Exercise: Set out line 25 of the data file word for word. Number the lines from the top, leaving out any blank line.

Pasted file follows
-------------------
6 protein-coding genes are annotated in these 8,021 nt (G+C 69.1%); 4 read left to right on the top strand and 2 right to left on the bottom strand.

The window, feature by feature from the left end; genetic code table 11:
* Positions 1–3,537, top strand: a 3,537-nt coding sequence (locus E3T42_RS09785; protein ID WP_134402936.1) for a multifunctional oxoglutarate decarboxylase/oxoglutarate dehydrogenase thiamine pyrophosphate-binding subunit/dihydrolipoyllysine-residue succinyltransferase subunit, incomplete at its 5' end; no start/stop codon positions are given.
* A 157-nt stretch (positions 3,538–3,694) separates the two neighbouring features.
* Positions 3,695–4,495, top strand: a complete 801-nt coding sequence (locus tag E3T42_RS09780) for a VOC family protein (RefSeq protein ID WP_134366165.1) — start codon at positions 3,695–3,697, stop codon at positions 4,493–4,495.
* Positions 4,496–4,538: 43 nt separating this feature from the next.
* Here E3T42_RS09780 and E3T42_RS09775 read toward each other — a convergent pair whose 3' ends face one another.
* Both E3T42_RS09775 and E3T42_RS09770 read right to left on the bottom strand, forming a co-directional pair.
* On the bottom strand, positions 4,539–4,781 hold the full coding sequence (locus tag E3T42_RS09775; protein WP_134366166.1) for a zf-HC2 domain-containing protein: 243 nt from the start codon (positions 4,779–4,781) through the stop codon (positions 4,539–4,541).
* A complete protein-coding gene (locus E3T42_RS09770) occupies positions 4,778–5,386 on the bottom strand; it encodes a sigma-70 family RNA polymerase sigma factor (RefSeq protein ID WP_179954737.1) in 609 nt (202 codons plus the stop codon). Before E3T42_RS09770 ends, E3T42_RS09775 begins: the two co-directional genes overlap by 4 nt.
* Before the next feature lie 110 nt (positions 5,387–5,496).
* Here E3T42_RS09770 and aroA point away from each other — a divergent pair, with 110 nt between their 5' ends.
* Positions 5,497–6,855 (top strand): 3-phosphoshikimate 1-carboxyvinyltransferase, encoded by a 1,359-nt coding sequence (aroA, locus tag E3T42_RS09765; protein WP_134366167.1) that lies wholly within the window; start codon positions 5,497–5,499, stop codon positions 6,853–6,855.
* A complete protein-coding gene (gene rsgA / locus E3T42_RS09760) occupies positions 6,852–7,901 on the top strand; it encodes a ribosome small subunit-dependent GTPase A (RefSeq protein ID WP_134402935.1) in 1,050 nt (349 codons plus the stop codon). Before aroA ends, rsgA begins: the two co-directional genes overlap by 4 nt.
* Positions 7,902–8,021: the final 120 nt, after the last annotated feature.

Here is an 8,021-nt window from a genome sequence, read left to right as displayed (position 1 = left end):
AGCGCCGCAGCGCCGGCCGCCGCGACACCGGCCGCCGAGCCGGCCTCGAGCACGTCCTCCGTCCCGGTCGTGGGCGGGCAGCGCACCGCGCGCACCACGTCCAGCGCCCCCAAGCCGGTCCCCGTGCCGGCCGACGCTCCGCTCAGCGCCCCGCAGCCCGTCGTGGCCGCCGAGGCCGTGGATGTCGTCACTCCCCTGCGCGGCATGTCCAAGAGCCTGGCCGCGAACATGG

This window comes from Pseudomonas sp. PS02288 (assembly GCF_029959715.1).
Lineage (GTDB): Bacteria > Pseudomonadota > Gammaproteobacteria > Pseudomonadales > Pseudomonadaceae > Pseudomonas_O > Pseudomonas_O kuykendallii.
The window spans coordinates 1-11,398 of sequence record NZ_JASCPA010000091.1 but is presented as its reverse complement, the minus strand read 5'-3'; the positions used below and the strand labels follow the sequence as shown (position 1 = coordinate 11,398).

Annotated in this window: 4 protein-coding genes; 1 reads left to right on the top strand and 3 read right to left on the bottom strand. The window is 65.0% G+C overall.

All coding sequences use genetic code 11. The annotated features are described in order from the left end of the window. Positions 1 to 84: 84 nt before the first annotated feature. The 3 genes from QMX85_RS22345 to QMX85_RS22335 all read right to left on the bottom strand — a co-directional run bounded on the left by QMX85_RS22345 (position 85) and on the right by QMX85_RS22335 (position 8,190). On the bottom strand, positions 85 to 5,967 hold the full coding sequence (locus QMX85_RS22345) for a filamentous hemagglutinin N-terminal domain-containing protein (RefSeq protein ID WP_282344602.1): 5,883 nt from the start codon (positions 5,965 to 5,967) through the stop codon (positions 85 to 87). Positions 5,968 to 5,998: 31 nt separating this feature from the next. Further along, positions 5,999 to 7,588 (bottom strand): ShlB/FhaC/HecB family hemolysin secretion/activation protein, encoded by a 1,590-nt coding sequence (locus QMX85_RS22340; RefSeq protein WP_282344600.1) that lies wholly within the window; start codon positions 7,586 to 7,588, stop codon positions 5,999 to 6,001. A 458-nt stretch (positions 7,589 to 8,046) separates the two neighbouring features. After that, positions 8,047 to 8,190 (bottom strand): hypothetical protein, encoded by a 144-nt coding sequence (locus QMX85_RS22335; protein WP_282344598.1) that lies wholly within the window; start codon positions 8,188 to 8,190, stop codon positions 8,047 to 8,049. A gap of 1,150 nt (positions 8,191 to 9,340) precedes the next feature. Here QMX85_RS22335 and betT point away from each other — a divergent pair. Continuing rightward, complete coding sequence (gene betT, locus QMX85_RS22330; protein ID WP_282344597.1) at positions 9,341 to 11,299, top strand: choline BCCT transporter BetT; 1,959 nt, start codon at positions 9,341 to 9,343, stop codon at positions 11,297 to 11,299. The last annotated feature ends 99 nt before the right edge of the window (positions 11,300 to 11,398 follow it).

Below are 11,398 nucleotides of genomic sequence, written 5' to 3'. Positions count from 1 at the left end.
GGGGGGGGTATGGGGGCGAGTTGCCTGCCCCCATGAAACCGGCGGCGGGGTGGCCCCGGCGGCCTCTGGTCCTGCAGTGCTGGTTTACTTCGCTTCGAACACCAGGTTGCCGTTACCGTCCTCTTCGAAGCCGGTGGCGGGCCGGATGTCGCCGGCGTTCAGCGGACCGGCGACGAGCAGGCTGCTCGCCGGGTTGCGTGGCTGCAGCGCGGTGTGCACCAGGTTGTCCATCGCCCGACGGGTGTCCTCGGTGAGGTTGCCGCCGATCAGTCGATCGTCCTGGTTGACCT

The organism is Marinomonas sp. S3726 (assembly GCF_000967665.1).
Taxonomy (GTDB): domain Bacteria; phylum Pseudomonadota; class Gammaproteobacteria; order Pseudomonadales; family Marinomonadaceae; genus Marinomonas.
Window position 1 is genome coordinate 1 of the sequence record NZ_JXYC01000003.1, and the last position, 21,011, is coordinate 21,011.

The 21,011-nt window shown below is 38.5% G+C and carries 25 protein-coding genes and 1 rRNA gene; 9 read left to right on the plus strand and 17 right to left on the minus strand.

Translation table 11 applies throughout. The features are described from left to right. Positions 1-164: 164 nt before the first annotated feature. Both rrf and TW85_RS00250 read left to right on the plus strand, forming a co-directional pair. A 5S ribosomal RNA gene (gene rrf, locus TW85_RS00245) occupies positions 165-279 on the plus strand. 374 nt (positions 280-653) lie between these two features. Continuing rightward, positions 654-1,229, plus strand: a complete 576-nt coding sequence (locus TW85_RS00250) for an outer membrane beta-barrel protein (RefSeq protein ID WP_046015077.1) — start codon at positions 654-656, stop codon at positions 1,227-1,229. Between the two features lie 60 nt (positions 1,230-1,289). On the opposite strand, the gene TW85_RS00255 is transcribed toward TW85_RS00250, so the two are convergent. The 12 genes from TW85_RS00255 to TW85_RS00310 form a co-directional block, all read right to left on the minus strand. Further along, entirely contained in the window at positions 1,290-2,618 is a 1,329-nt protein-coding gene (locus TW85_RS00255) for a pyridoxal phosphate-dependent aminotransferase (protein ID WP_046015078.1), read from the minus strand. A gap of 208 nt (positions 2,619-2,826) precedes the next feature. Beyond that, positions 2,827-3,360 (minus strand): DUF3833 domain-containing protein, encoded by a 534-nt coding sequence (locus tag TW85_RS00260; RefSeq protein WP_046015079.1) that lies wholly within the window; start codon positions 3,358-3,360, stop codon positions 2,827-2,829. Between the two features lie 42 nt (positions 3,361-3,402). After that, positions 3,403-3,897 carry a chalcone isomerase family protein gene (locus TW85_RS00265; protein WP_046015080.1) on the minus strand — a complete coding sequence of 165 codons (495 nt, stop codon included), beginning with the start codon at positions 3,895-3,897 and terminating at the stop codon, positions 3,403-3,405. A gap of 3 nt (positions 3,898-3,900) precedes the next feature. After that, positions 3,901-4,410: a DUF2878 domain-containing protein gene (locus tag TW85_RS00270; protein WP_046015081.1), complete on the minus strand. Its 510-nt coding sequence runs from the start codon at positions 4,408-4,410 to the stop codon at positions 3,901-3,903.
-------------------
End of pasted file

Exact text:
The organism is Marinomonas sp. S3726 (assembly GCF_000967665.1).